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Is this a keiki?

This is a discussion on Is this a keiki? within the General Orchid Culture forums, part of the Orchid Culture category; Hello all, I know what a keiki looks like on a phal plant, but this ...

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  1. #1
    NGF
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    Default Is this a keiki?

    Hello all,

    I know what a keiki looks like on a phal plant, but this is a growth on a peggy ruth carpenter orchid.... Can anyone identify whether or not this is just the plant growing, or if I should indeed clip this off and pot it. Please see attached photo. Thanks
    N
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  2. #2
    78Terp's Avatar
    78Terp is offline An Avant Gardner
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    I would not remove it.

    Many orchids get 'new growths' which is where they next flower from. That is what it looks like to me. Much like an oncidium.

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    NGF
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    No, it's a new growth. This is simply how these types of orchids put out new pseudobulbs/leaves. It's a sympodial orchid (an orchid with separate pseudobulbs all attached to a connecting rizome such as Oncidiums, Cattleys etc.). True keikis on these types of orchids are quite rare. Keikis normally occur on monopodial orchids, such as Phals and Vandas.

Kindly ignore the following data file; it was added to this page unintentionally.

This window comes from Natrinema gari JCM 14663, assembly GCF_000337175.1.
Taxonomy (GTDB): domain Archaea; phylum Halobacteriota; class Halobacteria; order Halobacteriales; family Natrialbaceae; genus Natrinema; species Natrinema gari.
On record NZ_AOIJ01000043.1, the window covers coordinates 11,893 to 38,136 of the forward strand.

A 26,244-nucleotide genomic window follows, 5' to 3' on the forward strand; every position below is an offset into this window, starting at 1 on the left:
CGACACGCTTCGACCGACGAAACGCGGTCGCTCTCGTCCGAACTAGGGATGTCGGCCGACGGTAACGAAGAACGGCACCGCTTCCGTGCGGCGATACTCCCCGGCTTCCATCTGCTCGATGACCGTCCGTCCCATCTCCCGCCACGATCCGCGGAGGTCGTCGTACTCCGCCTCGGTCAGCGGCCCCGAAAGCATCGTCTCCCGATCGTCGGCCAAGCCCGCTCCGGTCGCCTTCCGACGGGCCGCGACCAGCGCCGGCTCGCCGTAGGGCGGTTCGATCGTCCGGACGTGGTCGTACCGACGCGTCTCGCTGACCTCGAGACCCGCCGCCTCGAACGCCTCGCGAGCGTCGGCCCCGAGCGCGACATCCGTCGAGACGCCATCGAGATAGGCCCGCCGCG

Just a tip - Your leaves and pseudobulb are wrinkled, even on the new growth. This means you either need to water more, or that all of your roots are dead/rotten from overwatering, causing the plant to become dehydrated from a lack of proper roots. Check the root system to see what's going on there. We're all here to help! In any event, make sure to take care of those new roots the new shoot is sending out. It's possible they're all you've got right now.
    Last edited by sand_tiger86; April 30th, 2014 at 06:29 PM.

  5. #5
    NGF
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    Thanks! Yeah, I think it may have been overwatered many times :/ The vendor i bought the plants from uses moss and packed them pretty tight, even though there is styrofoam on the bottom. I actually removed a leaf that had turned yellow, so it's definitely an over watering situation. I just cant find any decent mix at stores in my area.... I also used to soak the whole plant for maybe 5 mins at a time, I always worry that just letting water run through wont feed the plant enough :P probably not the best idea?

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    Default

    Quote Originally Posted by sand_tiger86;
    In any event, make sure to take of those new roots the new shoot is sending out. It's possible they're all you've got right now.
    Just to be certain that no one misreads you...
    This should read "take CARE of those new roots."
    With occasional language barriers, I was terrified that someone might read that as "take OFF those new roots".